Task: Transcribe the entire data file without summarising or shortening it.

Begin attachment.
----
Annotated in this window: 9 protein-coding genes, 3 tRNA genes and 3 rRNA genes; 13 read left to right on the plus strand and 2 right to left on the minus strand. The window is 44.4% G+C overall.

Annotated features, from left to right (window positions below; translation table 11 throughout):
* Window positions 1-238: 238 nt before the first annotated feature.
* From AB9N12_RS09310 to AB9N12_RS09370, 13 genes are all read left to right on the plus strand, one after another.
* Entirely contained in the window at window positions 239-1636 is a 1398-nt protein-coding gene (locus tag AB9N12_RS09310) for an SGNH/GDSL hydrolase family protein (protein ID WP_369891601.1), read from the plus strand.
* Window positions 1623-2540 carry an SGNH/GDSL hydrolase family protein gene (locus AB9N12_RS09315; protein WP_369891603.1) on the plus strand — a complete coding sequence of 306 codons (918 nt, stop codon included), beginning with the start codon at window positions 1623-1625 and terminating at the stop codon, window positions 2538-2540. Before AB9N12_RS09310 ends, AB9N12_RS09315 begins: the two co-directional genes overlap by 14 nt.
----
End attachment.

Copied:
Annotated in this window: 9 protein-coding genes, 3 tRNA genes and 3 rRNA genes; 13 read left to right on the plus strand and 2 right to left on the minus strand. The window is 44.4% G+C overall.

Annotated features, from left to right (window positions below; translation table 11 throughout):
* Window positions 1-238: 238 nt before the first annotated feature.
* From AB9N12_RS09310 to AB9N12_RS09370, 13 genes are all read left to right on the plus strand, one after another.
* Entirely contained in the window at window positions 239-1636 is a 1398-nt protein-coding gene (locus tag AB9N12_RS09310) for an SGNH/GDSL hydrolase family protein (protein ID WP_369891601.1), read from the plus strand.
* Window positions 1623-2540 carry an SGNH/GDSL hydrolase family protein gene (locus AB9N12_RS09315; protein WP_369891603.1) on the plus strand — a complete coding sequence of 306 codons (918 nt, stop codon included), beginning with the start codon at window positions 1623-1625 and terminating at the stop codon, window positions 2538-2540. Before AB9N12_RS09310 ends, AB9N12_RS09315 begins: the two co-directional genes overlap by 14 nt.